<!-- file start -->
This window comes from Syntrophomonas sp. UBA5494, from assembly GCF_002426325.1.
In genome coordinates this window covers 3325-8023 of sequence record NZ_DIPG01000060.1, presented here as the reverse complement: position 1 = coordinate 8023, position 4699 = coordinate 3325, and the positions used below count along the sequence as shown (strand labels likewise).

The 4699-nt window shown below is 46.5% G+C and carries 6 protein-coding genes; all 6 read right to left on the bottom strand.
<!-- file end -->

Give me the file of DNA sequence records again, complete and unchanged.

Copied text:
This window comes from Syntrophomonas sp. UBA5494, from assembly GCF_002426325.1.
In genome coordinates this window covers 3325-8023 of sequence record NZ_DIPG01000060.1, presented here as the reverse complement: position 1 = coordinate 8023, position 4699 = coordinate 3325, and the positions used below count along the sequence as shown (strand labels likewise).

The 4699-nt window shown below is 46.5% G+C and carries 6 protein-coding genes; all 6 read right to left on the bottom strand.